IASB changes fly in the face of harmonisation - LCP
GLOBAL - Proposed changes to the international pension accounting standard could unwittingly lead to a divergence between European and US accounting practices, according to Lane Clark & Peacock (LCP).
Colin Haines, partner at LCP, said the changes proposed by the International Accounting Standards Board (IASB), which would effectively replace expected returns on assets with a net interest/income figure (See earlier IPE article: IASB amendments sensible, say pension consultants), would not only need to be carefully communicated to investors but might also widen the gap between IAS 19 and pension accounting under US GAAP rules.
Haines explained: "US GAAP has an expected return on assets component, and a lot of criticism about this accounting entry was directed at US companies whose expected return assumptions have often been higher than what we see in other countries. So we will have a situation where the IASB is proposing to move in one direction, while the US accounting setters [are] staying somewhere else."
The development would be completely counter to the ongoing drive for global accounting harmonisation. Haines added: "Both the IASB and the FASB want to converge standards, but if they are now moving apart where are you going to converge to?"
Haines pointed to two possible future scenarios: either Europe converges with the US, in which case the IASB proposals would have to be reversed and European employers would face further a second round of rules changes; the US would have to adopt changes similar to those proposed by IASB.
He said: "If we look at the 100 largest companies in the world, around 50% are in the US and 50% in the euro-zone or other countries that have adopted IFRS. If these changes are implemented, major multinationals will be calculating profit and loss in different ways so international comparability will be very difficult. This may cause a bit more confusion than might have been expected," said Haines.
James Atherton, partner at LCP, also highlighted the practical implications of moving to an accounting treatment that basically allows for expected return on assets at the same rate as the discount rate, which is a high quality corporate bond yield.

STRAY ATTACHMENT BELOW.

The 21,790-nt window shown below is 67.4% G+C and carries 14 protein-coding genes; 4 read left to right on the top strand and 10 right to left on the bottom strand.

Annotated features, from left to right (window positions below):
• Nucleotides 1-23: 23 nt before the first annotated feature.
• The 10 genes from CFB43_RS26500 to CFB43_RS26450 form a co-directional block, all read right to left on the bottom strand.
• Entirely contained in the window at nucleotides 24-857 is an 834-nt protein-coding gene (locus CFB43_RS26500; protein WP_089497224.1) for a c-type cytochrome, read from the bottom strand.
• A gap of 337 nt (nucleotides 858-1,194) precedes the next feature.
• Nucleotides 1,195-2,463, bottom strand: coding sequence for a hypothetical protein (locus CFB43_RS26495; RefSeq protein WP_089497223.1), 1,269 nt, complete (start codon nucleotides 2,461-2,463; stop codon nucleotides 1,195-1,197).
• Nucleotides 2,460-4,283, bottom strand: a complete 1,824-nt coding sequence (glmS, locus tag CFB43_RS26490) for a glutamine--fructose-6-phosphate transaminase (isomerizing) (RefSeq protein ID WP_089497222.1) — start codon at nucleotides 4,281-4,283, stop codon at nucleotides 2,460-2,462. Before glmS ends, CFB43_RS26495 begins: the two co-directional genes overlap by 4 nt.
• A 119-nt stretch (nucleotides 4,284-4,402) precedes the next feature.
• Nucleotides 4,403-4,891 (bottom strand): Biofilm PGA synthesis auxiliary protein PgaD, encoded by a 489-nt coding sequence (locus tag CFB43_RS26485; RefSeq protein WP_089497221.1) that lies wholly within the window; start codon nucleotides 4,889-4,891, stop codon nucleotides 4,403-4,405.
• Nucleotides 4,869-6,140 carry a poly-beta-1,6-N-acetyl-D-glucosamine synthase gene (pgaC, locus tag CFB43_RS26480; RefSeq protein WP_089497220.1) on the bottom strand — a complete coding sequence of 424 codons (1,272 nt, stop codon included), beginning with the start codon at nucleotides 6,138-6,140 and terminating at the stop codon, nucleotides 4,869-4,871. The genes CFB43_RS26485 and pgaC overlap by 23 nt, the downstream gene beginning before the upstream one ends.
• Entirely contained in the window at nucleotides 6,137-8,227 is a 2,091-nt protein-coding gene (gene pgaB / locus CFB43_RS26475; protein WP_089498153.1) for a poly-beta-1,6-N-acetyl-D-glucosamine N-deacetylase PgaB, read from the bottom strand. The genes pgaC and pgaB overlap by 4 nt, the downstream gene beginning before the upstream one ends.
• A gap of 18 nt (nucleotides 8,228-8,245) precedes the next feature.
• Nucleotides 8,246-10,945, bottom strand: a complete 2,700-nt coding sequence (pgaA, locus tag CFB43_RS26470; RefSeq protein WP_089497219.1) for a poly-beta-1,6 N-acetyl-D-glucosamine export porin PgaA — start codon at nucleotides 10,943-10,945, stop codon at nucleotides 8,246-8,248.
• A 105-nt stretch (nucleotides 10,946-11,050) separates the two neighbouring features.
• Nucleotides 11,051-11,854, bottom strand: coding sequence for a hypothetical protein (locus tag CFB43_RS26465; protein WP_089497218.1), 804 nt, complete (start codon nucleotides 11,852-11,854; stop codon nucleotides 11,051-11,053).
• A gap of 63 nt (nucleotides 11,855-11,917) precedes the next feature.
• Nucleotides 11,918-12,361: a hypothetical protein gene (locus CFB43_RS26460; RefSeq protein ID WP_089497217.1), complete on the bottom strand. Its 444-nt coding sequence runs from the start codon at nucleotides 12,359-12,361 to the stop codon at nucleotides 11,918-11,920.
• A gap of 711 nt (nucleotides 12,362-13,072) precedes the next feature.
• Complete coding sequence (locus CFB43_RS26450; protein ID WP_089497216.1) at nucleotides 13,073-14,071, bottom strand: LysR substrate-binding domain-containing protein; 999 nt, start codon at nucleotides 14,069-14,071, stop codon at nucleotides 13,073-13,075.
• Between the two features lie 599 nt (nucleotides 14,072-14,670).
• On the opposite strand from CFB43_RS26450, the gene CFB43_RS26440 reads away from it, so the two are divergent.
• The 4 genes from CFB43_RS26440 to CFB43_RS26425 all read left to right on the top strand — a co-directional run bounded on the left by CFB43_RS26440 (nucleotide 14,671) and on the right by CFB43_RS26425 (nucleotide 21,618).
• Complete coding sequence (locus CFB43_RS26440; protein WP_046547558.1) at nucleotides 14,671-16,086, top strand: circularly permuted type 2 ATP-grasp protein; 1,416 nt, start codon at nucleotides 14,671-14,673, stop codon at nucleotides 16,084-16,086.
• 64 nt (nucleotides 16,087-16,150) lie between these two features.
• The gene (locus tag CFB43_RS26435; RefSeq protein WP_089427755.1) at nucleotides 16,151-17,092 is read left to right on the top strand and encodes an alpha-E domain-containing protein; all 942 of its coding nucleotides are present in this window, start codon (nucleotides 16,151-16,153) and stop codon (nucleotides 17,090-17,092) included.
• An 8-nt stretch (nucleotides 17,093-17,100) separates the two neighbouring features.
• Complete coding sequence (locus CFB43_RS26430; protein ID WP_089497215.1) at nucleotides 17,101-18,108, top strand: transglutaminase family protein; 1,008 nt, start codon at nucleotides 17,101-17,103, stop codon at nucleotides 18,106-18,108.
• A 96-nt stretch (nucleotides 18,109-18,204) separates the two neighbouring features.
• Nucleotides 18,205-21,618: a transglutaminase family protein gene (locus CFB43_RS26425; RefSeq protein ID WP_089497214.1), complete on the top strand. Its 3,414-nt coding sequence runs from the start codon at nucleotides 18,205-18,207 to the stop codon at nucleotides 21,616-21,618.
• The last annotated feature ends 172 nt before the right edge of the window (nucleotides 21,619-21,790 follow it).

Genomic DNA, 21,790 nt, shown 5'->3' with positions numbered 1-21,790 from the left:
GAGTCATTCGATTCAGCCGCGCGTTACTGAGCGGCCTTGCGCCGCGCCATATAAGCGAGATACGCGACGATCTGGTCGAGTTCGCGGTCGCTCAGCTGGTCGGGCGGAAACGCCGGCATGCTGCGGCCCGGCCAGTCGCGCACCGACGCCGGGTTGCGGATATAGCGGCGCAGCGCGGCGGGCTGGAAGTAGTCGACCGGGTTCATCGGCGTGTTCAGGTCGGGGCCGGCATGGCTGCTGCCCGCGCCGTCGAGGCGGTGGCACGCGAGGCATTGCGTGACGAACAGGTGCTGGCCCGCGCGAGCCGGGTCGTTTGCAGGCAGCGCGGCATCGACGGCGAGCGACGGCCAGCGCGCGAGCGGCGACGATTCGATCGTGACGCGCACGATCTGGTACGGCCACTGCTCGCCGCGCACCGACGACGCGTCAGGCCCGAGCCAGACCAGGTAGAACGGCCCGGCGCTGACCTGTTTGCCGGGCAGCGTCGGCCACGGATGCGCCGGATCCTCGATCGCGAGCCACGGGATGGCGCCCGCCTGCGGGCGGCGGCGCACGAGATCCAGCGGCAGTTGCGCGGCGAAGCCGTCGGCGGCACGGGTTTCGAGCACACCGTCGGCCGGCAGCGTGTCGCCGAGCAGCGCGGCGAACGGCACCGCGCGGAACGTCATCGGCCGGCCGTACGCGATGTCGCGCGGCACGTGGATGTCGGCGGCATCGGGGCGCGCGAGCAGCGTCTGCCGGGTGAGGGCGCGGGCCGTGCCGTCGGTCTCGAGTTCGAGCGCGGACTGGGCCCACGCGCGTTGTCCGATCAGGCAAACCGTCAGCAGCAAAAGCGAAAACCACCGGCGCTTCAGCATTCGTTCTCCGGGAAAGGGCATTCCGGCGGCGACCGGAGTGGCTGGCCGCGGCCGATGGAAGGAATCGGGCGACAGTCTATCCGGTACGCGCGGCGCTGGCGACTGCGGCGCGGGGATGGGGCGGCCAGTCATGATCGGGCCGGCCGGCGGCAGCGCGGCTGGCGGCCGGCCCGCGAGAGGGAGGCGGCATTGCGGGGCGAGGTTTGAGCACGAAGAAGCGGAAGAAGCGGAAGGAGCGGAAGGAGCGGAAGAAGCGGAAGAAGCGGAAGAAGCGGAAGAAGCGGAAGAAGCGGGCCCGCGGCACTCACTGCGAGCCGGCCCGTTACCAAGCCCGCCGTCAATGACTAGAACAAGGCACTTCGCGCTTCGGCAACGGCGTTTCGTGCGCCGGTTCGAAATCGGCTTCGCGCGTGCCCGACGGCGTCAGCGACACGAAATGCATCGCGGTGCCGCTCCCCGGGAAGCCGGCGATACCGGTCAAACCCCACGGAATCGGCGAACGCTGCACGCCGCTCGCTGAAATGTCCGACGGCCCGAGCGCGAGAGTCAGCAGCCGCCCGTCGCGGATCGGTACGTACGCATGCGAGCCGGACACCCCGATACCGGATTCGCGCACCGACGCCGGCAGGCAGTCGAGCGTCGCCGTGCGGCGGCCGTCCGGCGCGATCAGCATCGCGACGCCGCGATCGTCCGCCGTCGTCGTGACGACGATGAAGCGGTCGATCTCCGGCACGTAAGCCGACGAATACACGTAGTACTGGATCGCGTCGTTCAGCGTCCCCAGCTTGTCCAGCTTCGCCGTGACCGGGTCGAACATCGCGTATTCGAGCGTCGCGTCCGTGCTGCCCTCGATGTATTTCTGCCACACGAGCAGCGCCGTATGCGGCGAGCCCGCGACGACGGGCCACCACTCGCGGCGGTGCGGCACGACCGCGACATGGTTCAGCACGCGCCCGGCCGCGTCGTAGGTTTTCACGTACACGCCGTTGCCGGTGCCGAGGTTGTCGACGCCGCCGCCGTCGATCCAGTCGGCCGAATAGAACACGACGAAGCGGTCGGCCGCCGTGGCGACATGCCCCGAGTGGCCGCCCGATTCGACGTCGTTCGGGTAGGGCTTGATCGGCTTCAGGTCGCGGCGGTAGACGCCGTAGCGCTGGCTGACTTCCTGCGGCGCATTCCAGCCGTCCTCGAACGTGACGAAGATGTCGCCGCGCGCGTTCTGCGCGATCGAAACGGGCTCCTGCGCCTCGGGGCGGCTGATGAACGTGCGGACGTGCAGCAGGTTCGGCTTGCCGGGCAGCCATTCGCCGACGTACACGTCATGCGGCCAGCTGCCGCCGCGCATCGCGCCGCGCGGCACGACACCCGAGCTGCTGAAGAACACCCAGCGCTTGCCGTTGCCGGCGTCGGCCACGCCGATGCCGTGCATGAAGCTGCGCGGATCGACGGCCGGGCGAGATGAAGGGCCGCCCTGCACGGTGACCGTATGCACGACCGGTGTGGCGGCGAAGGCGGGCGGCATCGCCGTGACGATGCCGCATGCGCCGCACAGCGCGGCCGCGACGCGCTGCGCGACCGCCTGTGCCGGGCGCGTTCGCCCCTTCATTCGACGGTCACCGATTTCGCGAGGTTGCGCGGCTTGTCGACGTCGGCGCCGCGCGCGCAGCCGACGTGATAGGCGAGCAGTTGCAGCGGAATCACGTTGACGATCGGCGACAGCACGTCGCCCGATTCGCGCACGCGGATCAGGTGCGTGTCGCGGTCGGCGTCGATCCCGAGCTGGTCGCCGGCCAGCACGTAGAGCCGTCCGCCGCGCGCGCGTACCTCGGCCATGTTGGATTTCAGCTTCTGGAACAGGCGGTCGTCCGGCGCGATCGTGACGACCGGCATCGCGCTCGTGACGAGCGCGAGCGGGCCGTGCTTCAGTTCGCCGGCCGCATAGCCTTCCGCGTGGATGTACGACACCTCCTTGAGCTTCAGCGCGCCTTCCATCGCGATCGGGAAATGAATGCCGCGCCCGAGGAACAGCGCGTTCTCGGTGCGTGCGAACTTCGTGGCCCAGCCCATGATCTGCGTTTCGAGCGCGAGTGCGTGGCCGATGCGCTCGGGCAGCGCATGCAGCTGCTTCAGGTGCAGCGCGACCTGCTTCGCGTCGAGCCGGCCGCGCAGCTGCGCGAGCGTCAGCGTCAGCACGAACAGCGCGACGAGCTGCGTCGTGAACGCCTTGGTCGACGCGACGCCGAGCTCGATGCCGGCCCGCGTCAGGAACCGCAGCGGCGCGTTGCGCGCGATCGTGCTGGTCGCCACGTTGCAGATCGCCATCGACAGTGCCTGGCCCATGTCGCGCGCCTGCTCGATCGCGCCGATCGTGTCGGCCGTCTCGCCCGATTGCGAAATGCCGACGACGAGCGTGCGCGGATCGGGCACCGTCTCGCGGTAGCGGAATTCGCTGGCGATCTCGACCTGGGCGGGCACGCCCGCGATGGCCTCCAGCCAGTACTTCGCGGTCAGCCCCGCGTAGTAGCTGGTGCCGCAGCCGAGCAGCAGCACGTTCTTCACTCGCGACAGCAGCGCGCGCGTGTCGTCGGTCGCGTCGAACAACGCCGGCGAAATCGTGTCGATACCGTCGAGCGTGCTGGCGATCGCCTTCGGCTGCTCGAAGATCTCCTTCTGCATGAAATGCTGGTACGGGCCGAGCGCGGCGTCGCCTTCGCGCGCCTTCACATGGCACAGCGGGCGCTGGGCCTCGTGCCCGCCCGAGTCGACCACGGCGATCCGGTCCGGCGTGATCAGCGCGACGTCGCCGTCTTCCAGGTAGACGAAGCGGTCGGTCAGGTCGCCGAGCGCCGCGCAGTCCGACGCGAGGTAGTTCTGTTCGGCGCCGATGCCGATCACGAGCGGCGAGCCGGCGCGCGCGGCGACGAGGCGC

"What that does is remove one of the incentives for pension plans to invest in riskier assets like equities which are expected to give a higher return. Previously if you invested in something expected to give a higher return you could take credit for it in your profit and loss. From 2013 you may not be able to."
"So if we're in that environment where everyone is risk averse, and trying to manage pension risk down, you might as well invest your plan in bonds, which will give you a return pretty much in line with what you get in your accounts. That should take volatility out, so the changes to the accounting standard might be a driver for further de-risking by pension schemes," he added.
Atherton acknowledged the proposed move allow for clearer comparisons between pension funds but said, "whether it's a more accurate view of what's happening in each particular plan is perhaps open to debate".
Haines also noted the difference in accounting standards could affect merger and acquisitions, as it will be difficult to compare companies. This could lead to an increased focus on earnings measures and pension costs so that instead of EBITDA, it would become EBITDAP - earnings before interest, taxes, depreciation, and amortisation and pensions - to strip out the pension financing issue.
He said: "The bigger picture is you have different accounting standards around the world. International financial standards are now being used in many countries, with Brazil, Japan, Canada and India all in the process of adopting it. So it is becoming almost the US against the rest of world, so while the setters are really trying to work hard on convergence, there will be lots of differences until there is convergence, if there is."
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